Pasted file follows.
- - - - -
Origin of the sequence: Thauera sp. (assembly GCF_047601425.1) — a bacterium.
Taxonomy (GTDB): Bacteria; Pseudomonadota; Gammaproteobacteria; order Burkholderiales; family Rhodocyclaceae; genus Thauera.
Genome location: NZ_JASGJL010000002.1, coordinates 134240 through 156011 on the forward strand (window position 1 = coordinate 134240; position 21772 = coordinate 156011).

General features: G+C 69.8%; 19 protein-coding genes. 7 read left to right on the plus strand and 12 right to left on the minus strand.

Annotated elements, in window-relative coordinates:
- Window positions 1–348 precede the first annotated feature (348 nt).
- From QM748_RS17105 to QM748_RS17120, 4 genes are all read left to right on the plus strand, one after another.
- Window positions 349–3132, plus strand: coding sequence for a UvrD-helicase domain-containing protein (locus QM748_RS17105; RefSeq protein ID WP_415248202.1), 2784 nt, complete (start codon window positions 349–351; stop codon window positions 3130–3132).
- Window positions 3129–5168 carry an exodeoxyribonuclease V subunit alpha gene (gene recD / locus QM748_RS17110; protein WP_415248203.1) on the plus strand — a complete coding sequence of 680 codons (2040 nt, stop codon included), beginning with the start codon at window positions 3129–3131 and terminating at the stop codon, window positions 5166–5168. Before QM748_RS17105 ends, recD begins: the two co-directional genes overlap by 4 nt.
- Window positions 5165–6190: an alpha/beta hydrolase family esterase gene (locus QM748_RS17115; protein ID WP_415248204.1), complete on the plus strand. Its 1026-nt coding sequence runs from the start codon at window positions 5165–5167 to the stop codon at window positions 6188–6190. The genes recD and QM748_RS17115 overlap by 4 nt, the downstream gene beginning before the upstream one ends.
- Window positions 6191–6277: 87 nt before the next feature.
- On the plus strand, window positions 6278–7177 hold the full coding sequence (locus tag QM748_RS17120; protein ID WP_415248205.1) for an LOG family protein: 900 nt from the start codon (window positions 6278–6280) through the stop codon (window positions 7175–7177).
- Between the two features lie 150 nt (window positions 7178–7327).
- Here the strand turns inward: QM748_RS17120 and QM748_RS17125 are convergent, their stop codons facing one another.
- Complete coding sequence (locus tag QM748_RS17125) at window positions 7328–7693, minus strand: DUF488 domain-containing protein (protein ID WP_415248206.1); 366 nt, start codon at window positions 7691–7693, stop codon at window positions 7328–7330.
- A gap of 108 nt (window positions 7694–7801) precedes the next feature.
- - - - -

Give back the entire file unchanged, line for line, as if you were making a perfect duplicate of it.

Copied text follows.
Origin of the sequence: Thauera sp. (assembly GCF_047601425.1) — a bacterium.
Taxonomy (GTDB): Bacteria; Pseudomonadota; Gammaproteobacteria; order Burkholderiales; family Rhodocyclaceae; genus Thauera.
Genome location: NZ_JASGJL010000002.1, coordinates 134240 through 156011 on the forward strand (window position 1 = coordinate 134240; position 21772 = coordinate 156011).

General features: G+C 69.8%; 19 protein-coding genes. 7 read left to right on the plus strand and 12 right to left on the minus strand.

Annotated elements, in window-relative coordinates:
- Window positions 1–348 precede the first annotated feature (348 nt).
- From QM748_RS17105 to QM748_RS17120, 4 genes are all read left to right on the plus strand, one after another.
- Window positions 349–3132, plus strand: coding sequence for a UvrD-helicase domain-containing protein (locus QM748_RS17105; RefSeq protein ID WP_415248202.1), 2784 nt, complete (start codon window positions 349–351; stop codon window positions 3130–3132).
- Window positions 3129–5168 carry an exodeoxyribonuclease V subunit alpha gene (gene recD / locus QM748_RS17110; protein WP_415248203.1) on the plus strand — a complete coding sequence of 680 codons (2040 nt, stop codon included), beginning with the start codon at window positions 3129–3131 and terminating at the stop codon, window positions 5166–5168. Before QM748_RS17105 ends, recD begins: the two co-directional genes overlap by 4 nt.
- Window positions 5165–6190: an alpha/beta hydrolase family esterase gene (locus QM748_RS17115; protein ID WP_415248204.1), complete on the plus strand. Its 1026-nt coding sequence runs from the start codon at window positions 5165–5167 to the stop codon at window positions 6188–6190. The genes recD and QM748_RS17115 overlap by 4 nt, the downstream gene beginning before the upstream one ends.
- Window positions 6191–6277: 87 nt before the next feature.
- On the plus strand, window positions 6278–7177 hold the full coding sequence (locus tag QM748_RS17120; protein ID WP_415248205.1) for an LOG family protein: 900 nt from the start codon (window positions 6278–6280) through the stop codon (window positions 7175–7177).
- Between the two features lie 150 nt (window positions 7178–7327).
- Here the strand turns inward: QM748_RS17120 and QM748_RS17125 are convergent, their stop codons facing one another.
- Complete coding sequence (locus tag QM748_RS17125) at window positions 7328–7693, minus strand: DUF488 domain-containing protein (protein ID WP_415248206.1); 366 nt, start codon at window positions 7691–7693, stop codon at window positions 7328–7330.
- A gap of 108 nt (window positions 7694–7801) precedes the next feature.